Knee shot means less morphine after surgery

Injecting anesthetic into the knee—not a nerve near the groin—is better for pain management after knee replacement surgery.

A new study recommends an alternative method of pain relief for patients undergoing knee replacement surgery.

Over 250 patients having knee replacements at University Hospitals Coventry and Warwickshire (UHCW) took part in the study, which appears in the Bone and Joint Journal.

“This is to be welcomed as the potential risks of morphine-type pain relief are well known…”

A traditional option for pain relief during knee replacement surgery is a ‘femoral nerve block’; a single dose of local anesthetic injected around the femoral nerve in the groin, which is typically administered by an anesthetist.

A newer alternative approach, however, uses an injection of anesthetic agents around the knee joint and is administered by the surgeon without the need for specialist equipment.

The study found that patients who had the knee injections required lower doses of powerful painkillers such as morphine after surgery. Morphine can cause serious and troublesome side effects in postoperative patients and is best avoided if possible.

Also, unlike a femoral nerve block, there is no need for specialist equipment like ultrasound. This is therefore likely to save surgeons and anesthetists valuable time and resources and improve patient care.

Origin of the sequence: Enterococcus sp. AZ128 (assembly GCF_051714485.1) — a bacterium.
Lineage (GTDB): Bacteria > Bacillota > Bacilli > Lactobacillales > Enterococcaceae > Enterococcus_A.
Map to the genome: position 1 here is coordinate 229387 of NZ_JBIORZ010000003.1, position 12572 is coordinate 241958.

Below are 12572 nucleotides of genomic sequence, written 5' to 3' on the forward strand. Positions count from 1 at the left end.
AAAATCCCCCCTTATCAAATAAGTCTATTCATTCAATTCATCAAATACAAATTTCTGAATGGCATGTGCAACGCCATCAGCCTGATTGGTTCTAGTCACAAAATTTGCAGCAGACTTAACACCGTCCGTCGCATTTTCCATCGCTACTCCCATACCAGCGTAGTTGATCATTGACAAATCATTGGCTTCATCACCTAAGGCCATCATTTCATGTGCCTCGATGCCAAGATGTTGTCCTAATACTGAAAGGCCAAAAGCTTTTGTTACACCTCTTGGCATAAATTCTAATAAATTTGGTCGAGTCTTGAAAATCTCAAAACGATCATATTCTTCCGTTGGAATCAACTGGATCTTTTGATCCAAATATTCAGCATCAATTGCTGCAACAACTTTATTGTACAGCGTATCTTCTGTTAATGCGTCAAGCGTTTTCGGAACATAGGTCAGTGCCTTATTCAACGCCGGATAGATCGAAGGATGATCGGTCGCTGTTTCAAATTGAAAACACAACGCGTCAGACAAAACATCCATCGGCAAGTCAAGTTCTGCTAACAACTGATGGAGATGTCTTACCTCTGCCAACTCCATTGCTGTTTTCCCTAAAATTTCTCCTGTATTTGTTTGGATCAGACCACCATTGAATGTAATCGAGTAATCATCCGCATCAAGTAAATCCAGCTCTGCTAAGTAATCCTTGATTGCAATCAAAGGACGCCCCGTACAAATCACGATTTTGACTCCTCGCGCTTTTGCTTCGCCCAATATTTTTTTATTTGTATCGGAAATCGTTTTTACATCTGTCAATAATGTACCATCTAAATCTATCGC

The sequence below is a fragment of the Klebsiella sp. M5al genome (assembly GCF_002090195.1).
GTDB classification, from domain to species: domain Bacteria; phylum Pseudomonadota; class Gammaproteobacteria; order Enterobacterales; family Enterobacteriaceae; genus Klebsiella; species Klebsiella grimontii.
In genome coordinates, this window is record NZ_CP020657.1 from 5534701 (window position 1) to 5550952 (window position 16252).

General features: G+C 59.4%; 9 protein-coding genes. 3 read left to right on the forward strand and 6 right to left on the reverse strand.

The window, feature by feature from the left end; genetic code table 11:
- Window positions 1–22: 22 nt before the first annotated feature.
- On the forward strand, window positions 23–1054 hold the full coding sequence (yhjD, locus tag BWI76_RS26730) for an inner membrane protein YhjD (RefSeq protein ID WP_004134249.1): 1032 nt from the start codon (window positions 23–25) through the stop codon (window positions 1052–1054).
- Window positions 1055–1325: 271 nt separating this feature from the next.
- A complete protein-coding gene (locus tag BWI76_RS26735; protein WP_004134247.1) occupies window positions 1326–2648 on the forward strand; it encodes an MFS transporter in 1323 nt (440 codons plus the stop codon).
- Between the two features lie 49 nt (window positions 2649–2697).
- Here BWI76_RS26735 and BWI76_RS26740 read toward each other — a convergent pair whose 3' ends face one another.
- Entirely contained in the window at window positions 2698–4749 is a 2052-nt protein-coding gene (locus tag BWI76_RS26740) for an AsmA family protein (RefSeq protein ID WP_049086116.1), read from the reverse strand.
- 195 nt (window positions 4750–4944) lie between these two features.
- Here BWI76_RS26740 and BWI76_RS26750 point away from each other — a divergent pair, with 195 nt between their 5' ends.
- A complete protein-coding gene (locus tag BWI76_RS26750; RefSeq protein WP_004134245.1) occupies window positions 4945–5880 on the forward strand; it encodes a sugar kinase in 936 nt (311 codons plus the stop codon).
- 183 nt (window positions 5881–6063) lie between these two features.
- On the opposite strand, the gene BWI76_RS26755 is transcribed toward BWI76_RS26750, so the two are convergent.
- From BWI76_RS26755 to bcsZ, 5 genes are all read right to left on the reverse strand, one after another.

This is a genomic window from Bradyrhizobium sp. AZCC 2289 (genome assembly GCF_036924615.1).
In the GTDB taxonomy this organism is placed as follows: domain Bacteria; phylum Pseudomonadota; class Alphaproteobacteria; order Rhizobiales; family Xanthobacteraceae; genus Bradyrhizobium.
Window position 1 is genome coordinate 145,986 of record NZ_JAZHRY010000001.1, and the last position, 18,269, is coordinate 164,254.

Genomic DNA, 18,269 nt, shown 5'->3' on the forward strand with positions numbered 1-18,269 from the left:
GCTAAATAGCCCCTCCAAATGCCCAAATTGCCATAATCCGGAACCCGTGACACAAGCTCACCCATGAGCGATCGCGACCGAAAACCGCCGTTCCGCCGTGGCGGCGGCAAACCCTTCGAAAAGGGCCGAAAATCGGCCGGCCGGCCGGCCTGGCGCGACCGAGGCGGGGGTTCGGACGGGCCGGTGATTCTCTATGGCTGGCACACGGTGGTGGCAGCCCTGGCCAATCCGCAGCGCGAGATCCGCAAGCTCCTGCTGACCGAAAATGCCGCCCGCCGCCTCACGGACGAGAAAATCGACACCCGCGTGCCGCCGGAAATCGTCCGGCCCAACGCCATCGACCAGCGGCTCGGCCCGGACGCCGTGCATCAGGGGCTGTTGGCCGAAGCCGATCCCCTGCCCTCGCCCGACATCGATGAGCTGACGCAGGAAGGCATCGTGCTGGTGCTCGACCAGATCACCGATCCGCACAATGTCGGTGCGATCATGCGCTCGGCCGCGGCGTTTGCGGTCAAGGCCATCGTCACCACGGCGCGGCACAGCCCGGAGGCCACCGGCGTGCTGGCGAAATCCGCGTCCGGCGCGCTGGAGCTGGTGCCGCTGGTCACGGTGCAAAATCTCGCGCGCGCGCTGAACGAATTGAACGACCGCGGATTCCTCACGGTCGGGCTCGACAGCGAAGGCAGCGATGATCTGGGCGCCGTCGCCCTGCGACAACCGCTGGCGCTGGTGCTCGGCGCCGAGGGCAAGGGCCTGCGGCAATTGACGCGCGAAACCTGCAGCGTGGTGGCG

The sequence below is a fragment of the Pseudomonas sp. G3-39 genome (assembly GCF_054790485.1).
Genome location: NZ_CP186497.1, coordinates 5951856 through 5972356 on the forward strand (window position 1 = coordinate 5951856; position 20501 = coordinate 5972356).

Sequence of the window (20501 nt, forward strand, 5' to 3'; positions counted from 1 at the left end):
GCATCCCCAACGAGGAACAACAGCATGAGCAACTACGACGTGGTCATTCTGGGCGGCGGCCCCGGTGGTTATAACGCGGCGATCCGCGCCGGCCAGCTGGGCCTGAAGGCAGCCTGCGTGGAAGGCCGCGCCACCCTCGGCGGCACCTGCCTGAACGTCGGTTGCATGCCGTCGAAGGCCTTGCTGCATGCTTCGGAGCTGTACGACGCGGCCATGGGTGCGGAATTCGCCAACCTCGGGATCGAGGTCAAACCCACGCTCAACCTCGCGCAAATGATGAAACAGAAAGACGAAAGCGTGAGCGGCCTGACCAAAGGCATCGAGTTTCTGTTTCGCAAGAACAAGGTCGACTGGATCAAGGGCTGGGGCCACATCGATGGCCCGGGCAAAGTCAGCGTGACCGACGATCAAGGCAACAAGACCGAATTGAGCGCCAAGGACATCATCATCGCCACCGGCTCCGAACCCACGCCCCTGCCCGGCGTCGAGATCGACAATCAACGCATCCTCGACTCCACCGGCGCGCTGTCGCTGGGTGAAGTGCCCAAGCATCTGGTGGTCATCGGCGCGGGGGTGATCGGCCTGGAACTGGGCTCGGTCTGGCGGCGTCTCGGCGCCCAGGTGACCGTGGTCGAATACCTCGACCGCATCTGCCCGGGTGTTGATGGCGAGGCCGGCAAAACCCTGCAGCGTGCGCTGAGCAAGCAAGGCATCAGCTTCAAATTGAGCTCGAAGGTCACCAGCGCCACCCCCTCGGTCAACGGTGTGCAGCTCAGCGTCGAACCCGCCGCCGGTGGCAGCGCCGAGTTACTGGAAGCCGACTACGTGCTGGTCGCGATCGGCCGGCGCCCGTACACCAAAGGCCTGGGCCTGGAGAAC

“Our study has demonstrated the advantages of injections of anesthetic agents around the knee during knee replacement surgery over other methods,” says Peter Wall, lead author of the report and a clinical lecturer at UHCW NHS Trust and the University of Warwick.

“These injections are now shown to be safe and effective. They also involve fewer resources and reduce the need for powerful painkillers such as morphine,” he says.

“This is to be welcomed as the potential risks of morphine-type pain relief are well known and should be avoided where possible. We hope that these study findings, if put into practice, will benefit patients around the world.”

The National Institute for Health Research (NIHR) Research for Patient Benefit (RfPB) Programme funded the study.

Source: University of Warwick

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